'We Are Always Making a Difference'

An All-American Post in Maryland created a delicious local tradition amidst the global pandemic in 2020

In the small town of Clinton, Maryland, about 20 miles south of the nation’s capital, Friday afternoons set the stage for what’s become a local tradition.

Amidst social and economic hardships brought on by the global pandemic in 2020, VFW Post 9376 in Clinton presented its community with an alternative to social gatherings by hosting drive-by, fried fish lunches.

VFW Post 9376 members in Clinton, Maryland
VFW Post 9376 members in Clinton, Maryland, about 20 miles south of the nation’s capital, showcase their unique red uniforms in May 2021, which have become synonymous with a delicious local tradition..
Recognized among the locals through an assortment of cars in a line stretching down the road from the parking lot entrance of Post 9376, the weekly fried fish lunches were meant to offer a hot, delicious escape from a reality gripping the country.

“People can drive up, place their orders, pay and not have to get out of their vehicles,” said Post 9376 Commander Michael Eason. “By the time they drive around the building, we bring their fish orders out hot and ready. The community loves it.”

Eason, who retired from the Army in 2015 after more than 40 years in the service, spearheaded the project following the initial lockdown set in place nationwide to combat the spread of COVID-19.

The VFW Life member, who also is an All-State and All-American Post commander, understood the important role his Post played in and around the community of Clinton. Despite mandated to halt in-person gatherings in March 2020, Eason found drive-by lunches would provide the community a social gathering alternative, a form of income for the Post and a way to continue assisting veterans with VA claims and other manageable tasks.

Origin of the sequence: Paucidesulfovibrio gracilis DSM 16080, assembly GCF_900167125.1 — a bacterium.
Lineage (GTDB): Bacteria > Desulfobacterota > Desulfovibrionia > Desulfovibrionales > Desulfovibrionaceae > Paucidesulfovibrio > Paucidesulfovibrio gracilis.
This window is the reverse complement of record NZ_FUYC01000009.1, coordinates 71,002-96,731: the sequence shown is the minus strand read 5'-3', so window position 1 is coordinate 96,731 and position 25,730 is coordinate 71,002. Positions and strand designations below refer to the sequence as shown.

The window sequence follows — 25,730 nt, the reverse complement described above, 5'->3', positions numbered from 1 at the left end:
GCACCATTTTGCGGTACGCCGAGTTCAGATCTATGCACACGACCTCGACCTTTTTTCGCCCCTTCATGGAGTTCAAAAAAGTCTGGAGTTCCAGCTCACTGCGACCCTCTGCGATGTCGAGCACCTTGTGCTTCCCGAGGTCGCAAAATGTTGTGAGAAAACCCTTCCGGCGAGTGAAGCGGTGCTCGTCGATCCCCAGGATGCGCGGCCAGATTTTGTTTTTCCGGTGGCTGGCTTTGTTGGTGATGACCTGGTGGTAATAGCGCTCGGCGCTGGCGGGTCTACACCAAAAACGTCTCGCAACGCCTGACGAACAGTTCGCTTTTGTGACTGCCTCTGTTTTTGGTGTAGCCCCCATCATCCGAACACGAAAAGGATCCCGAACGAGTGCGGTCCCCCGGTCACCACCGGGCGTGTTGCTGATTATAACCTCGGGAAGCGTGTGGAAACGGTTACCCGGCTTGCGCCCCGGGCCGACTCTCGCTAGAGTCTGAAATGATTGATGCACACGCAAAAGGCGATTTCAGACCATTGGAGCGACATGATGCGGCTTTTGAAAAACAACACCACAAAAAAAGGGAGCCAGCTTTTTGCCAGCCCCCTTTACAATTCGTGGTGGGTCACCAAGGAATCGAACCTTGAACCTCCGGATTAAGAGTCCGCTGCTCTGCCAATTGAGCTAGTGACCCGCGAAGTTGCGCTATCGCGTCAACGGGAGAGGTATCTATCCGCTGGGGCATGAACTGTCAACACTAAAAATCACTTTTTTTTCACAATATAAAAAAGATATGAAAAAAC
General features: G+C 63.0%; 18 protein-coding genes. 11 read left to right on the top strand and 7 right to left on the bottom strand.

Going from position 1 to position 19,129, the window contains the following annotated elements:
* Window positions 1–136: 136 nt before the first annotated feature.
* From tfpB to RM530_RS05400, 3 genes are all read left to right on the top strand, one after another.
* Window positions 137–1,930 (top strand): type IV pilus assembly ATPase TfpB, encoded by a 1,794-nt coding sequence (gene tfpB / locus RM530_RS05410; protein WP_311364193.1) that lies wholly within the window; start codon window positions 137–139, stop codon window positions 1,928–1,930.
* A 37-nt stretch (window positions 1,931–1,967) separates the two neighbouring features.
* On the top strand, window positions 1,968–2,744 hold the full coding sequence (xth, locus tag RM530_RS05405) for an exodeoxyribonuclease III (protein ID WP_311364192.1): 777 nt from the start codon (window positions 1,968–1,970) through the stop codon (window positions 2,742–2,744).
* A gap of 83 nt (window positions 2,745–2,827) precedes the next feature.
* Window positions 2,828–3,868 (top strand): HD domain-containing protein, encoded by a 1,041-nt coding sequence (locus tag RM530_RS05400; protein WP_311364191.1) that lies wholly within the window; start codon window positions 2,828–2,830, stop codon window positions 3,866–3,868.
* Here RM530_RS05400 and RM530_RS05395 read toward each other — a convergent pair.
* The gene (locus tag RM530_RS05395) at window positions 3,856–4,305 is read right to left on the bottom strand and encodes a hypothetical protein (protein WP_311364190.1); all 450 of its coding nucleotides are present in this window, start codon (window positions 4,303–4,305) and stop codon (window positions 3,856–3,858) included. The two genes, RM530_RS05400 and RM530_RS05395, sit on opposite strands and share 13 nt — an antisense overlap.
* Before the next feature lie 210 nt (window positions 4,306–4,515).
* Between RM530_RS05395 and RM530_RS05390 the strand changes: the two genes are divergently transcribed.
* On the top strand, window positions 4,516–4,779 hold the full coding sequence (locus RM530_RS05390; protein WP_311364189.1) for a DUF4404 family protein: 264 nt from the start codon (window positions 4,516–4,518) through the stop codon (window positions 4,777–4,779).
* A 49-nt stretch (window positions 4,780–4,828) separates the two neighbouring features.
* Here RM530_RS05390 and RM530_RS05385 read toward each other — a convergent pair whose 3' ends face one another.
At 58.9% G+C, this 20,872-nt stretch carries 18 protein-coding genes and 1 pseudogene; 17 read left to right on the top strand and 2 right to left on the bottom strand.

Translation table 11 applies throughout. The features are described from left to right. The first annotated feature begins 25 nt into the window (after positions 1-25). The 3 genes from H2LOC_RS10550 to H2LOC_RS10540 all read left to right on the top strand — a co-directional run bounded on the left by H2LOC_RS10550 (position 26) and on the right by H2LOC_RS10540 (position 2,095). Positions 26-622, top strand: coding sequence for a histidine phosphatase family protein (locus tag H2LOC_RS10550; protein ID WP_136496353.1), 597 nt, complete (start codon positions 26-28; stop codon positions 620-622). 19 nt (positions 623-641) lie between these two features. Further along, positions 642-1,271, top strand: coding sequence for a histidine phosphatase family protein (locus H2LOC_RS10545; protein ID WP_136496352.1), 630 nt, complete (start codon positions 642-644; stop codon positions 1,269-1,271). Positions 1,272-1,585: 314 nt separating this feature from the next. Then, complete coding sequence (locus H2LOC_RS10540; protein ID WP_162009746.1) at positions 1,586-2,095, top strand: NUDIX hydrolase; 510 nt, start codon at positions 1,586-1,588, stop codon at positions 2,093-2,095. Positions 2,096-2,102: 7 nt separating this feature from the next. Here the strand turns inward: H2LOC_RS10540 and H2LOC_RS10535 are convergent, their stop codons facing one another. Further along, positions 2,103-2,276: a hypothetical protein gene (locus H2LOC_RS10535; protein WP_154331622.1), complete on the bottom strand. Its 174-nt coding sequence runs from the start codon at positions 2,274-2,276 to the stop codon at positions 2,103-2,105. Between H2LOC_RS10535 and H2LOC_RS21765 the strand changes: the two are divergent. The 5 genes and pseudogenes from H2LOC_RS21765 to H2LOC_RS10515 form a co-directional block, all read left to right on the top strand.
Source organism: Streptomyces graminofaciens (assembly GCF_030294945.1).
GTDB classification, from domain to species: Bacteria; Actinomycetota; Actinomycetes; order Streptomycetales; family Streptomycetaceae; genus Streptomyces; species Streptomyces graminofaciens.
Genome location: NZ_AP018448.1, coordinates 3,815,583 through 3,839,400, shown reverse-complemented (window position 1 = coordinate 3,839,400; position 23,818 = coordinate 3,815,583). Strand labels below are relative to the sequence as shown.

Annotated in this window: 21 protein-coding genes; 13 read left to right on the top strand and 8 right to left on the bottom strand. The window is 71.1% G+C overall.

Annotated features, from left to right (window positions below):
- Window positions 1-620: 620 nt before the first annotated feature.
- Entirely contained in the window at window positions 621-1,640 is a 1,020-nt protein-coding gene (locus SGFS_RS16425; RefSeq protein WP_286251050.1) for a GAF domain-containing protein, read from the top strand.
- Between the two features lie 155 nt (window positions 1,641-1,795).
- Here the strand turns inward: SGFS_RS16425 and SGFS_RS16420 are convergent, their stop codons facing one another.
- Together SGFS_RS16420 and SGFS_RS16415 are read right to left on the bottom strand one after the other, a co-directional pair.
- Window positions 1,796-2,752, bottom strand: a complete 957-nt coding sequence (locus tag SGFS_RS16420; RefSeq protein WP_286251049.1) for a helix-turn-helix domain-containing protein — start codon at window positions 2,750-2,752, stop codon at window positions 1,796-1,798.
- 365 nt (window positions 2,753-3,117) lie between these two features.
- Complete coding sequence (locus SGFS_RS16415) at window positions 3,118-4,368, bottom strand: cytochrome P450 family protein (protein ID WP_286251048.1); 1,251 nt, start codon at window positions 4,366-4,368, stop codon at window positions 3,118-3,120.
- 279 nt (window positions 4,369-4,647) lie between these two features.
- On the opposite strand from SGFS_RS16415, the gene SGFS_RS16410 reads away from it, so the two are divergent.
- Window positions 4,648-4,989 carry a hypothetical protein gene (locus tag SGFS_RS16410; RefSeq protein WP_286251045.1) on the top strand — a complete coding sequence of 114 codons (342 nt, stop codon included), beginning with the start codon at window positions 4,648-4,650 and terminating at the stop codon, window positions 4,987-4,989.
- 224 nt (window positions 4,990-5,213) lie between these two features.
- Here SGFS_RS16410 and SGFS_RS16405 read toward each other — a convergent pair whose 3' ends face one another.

More than a year later, the driveby fish lunches remain a Friday afternoon staple among locals in Clinton.

The revenue generated also has helped Post 9376 stay afloat economically by raising $57,237.

“The community knows this and they’ve supported us wholeheartedly,” Eason added. “We are forever indebted to our community. We are now known as ‘The Community Post’ thanks to the efforts of our members, Auxiliary and our bar manager.”

Post 9376 also began registering locals for COVID-19 vaccines during their drive-by lunches. The Post’s initiative started in September 2020 after partnering with Prince George County and the local VA.

“As individuals drove up for the fish lunches, county officials were on site registering them for the vaccine if needed,” Eason said. “This has proven very helpful, as hundreds of community members have since pre-registered.”

Eason also credits the boost in publicity brought on by the driveby lunches for not only growing the Post’s presence in the community, but helping it surge in membership numbers. In the past year, Post 9376 has welcomed about 100 new members, according to Post records.

He added that serving fellow veterans and the local community does not have to be a gargantuan task. Be it offering someone the relief of not needing to make lunch at home or giving people hope by providing some safety and stability in an uncertain time, Eason believes the community will always take notice. He says it is a perfect example of VFW’s #StillServing initiative.

“It proves that as VFW members, we are always making a difference in our community,” Eason said. “And the community knows. We’ve had locals come up and tell us how grateful they are for what we are doing.”

This article is featured in the 2021 November/December issue of VFW magazine, and was written by Ismael Rodriguez Jr., senior writer for VFW magazine.